My son, Timothy Quinn Scott died in his sleep on Saturday, December 17, 2011. His death was sudden, unexpected and without warning. The medical examiner later ruled it as a sudden cardiac death. He was 16 years old. A student-athlete, Tim excelled on the football field and in the classroom. His plans were to attend college and major in sports medicine. That will never happen!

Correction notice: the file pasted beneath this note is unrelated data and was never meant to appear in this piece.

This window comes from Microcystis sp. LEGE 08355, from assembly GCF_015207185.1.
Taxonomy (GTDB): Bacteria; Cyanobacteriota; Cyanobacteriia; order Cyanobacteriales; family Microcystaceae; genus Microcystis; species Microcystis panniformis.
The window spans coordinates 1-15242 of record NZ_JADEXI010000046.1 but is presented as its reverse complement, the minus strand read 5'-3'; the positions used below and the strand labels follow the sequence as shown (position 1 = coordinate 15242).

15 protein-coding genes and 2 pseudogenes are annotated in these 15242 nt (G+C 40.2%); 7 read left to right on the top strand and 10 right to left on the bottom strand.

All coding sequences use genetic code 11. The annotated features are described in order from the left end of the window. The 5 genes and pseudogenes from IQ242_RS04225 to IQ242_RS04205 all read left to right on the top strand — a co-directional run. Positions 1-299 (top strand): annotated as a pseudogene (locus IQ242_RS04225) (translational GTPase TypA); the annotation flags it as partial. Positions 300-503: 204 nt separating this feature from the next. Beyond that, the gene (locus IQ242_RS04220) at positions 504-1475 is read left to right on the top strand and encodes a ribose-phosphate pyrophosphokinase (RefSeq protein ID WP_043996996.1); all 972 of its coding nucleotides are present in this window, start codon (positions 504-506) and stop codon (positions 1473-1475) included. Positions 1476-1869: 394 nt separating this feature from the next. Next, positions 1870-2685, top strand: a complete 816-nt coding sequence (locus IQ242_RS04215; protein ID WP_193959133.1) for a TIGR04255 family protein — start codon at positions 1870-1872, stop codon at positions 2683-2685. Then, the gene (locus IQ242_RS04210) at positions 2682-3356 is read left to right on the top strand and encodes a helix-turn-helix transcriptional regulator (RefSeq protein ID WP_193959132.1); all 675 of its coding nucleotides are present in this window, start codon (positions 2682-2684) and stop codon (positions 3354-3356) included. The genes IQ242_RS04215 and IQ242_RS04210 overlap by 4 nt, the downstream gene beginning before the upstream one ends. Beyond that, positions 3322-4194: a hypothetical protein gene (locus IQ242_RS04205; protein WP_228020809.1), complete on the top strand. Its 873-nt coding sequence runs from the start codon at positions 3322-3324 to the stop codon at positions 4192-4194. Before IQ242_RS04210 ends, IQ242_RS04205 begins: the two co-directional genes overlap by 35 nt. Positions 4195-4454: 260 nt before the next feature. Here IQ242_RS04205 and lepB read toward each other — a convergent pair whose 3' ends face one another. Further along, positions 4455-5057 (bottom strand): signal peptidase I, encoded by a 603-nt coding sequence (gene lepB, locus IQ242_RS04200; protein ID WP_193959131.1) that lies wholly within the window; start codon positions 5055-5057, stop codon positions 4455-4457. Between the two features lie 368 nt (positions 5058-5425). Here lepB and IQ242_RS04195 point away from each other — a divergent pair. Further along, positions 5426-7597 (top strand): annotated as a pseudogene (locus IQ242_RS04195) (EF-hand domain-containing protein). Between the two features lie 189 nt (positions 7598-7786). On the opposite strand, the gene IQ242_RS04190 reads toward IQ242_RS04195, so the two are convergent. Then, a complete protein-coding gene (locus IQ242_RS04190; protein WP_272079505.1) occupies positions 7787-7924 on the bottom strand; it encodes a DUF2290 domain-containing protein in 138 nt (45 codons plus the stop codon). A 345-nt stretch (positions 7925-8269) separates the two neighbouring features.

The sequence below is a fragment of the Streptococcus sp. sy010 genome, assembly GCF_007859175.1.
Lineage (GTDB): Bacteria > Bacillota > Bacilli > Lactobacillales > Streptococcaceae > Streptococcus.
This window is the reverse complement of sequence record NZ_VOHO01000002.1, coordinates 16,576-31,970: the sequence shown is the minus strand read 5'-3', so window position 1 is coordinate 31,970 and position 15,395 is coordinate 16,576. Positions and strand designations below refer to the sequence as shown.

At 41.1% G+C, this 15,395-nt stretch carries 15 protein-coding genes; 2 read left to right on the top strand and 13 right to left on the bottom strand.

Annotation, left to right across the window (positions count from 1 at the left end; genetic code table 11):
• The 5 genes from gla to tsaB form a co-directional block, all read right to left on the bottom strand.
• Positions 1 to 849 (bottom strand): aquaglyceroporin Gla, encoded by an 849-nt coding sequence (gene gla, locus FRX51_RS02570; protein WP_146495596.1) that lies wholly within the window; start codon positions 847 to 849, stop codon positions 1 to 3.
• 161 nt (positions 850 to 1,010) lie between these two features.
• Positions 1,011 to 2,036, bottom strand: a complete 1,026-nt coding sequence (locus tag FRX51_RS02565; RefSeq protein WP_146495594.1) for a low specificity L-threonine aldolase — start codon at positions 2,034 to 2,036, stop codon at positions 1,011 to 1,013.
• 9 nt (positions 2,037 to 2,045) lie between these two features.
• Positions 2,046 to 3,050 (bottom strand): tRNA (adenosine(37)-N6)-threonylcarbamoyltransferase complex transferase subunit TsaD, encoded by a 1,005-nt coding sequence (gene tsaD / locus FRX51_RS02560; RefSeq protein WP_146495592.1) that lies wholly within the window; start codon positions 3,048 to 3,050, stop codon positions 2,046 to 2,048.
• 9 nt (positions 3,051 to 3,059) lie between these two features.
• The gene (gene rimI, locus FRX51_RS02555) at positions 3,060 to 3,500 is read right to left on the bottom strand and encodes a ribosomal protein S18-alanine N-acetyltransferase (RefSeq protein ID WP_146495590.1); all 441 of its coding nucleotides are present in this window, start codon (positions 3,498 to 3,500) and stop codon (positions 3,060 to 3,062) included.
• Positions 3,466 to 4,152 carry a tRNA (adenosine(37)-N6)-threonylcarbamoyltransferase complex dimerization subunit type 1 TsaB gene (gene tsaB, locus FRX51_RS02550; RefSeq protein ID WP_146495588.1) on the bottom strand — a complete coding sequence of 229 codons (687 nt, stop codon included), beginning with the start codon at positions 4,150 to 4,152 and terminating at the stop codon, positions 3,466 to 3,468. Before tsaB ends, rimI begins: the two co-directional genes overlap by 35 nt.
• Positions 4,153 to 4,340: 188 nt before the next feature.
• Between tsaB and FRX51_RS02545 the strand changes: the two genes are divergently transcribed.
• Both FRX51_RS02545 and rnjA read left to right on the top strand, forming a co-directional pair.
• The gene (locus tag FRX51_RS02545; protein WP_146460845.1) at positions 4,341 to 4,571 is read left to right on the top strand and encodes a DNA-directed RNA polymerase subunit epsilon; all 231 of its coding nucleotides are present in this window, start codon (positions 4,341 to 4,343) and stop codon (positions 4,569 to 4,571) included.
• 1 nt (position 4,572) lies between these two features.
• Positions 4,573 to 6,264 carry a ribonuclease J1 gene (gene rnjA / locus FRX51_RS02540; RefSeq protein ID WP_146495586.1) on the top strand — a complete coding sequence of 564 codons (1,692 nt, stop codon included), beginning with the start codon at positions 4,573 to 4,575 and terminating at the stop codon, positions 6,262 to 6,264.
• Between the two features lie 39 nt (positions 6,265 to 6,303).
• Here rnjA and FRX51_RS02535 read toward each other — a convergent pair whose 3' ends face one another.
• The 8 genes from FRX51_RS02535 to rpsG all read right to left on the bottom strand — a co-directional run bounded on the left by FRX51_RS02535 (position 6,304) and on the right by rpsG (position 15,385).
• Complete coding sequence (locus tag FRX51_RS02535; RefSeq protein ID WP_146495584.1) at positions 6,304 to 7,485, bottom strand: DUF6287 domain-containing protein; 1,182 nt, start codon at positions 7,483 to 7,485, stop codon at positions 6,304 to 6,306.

Every year at least 600 young people die as a result of Sudden Cardiac Death (SCD). SCD occurs without warning, when the heart's electrical system stops working, so no blood is pumped throughout the body. It’s different from suffering a heart attack, where one of the arteries supplying the heart is blocked with a blood clot thus starving the heart muscle of oxygen-rich blood. Often these deaths in young people are triggered by sporting activities, which put pressure on the heart. One study found, just one in 10 U.S. student-athletes who suffer sudden cardiac arrest survives. However, there is a trend toward improved survival. An electrocardiogram (ECG) or ultrasound scan could detect heart abnormalities before they prove to be fatal to the unsuspecting victim. An ECG could save a young life! Support the development of local and national screenings to detect early signs of heart disease in young athletes by requiring physicians to conduct a heart screening prior to approving participation in sporting activities.